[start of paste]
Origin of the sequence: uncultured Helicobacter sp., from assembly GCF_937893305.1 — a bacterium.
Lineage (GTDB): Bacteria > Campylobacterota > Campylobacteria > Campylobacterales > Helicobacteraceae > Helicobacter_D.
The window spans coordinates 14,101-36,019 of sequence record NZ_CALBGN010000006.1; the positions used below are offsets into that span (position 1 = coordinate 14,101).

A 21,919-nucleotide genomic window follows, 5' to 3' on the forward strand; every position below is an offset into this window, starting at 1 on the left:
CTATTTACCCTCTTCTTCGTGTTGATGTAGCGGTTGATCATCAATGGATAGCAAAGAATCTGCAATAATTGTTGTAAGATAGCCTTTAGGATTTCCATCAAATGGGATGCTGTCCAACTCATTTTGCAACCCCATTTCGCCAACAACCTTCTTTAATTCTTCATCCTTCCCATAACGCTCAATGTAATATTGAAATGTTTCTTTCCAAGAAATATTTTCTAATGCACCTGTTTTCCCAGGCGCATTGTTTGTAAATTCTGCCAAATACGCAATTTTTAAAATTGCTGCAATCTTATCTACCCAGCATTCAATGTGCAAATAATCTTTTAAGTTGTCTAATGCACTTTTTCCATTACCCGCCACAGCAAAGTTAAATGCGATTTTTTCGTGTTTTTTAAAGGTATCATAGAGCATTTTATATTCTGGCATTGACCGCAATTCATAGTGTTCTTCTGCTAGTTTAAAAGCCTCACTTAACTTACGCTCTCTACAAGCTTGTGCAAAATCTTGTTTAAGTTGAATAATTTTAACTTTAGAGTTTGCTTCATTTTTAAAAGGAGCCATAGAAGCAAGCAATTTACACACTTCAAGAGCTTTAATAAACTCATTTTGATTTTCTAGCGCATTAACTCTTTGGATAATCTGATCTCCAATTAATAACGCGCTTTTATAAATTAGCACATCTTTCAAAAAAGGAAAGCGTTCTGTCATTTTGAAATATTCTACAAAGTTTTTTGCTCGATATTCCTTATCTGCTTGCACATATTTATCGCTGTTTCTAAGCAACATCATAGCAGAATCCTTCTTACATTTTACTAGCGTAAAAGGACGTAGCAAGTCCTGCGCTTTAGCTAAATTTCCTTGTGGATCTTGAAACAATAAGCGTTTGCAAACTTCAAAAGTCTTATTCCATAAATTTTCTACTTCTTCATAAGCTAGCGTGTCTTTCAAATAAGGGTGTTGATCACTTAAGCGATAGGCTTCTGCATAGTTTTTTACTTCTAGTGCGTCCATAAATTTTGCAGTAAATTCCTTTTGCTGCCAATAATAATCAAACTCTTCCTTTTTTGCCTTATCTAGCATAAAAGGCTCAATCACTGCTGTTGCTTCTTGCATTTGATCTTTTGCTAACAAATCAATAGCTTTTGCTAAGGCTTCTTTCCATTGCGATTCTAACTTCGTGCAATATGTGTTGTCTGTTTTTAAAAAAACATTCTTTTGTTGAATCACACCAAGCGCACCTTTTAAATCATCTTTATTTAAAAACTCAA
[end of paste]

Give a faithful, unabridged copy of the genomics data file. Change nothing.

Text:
Origin of the sequence: uncultured Helicobacter sp., from assembly GCF_937893305.1 — a bacterium.
Lineage (GTDB): Bacteria > Campylobacterota > Campylobacteria > Campylobacterales > Helicobacteraceae > Helicobacter_D.
The window spans coordinates 14,101-36,019 of sequence record NZ_CALBGN010000006.1; the positions used below are offsets into that span (position 1 = coordinate 14,101).

A 21,919-nucleotide genomic window follows, 5' to 3' on the forward strand; every position below is an offset into this window, starting at 1 on the left:
CTATTTACCCTCTTCTTCGTGTTGATGTAGCGGTTGATCATCAATGGATAGCAAAGAATCTGCAATAATTGTTGTAAGATAGCCTTTAGGATTTCCATCAAATGGGATGCTGTCCAACTCATTTTGCAACCCCATTTCGCCAACAACCTTCTTTAATTCTTCATCCTTCCCATAACGCTCAATGTAATATTGAAATGTTTCTTTCCAAGAAATATTTTCTAATGCACCTGTTTTCCCAGGCGCATTGTTTGTAAATTCTGCCAAATACGCAATTTTTAAAATTGCTGCAATCTTATCTACCCAGCATTCAATGTGCAAATAATCTTTTAAGTTGTCTAATGCACTTTTTCCATTACCCGCCACAGCAAAGTTAAATGCGATTTTTTCGTGTTTTTTAAAGGTATCATAGAGCATTTTATATTCTGGCATTGACCGCAATTCATAGTGTTCTTCTGCTAGTTTAAAAGCCTCACTTAACTTACGCTCTCTACAAGCTTGTGCAAAATCTTGTTTAAGTTGAATAATTTTAACTTTAGAGTTTGCTTCATTTTTAAAAGGAGCCATAGAAGCAAGCAATTTACACACTTCAAGAGCTTTAATAAACTCATTTTGATTTTCTAGCGCATTAACTCTTTGGATAATCTGATCTCCAATTAATAACGCGCTTTTATAAATTAGCACATCTTTCAAAAAAGGAAAGCGTTCTGTCATTTTGAAATATTCTACAAAGTTTTTTGCTCGATATTCCTTATCTGCTTGCACATATTTATCGCTGTTTCTAAGCAACATCATAGCAGAATCCTTCTTACATTTTACTAGCGTAAAAGGACGTAGCAAGTCCTGCGCTTTAGCTAAATTTCCTTGTGGATCTTGAAACAATAAGCGTTTGCAAACTTCAAAAGTCTTATTCCATAAATTTTCTACTTCTTCATAAGCTAGCGTGTCTTTCAAATAAGGGTGTTGATCACTTAAGCGATAGGCTTCTGCATAGTTTTTTACTTCTAGTGCGTCCATAAATTTTGCAGTAAATTCCTTTTGCTGCCAATAATAATCAAACTCTTCCTTTTTTGCCTTATCTAGCATAAAAGGCTCAATCACTGCTGTTGCTTCTTGCATTTGATCTTTTGCTAACAAATCAATAGCTTTTGCTAAGGCTTCTTTCCATTGCGATTCTAACTTCGTGCAATATGTGTTGTCTGTTTTTAAAAAAACATTCTTTTGTTGAATCACACCAAGCGCACCTTTTAAATCATCTTTATTTAAAAACTCAA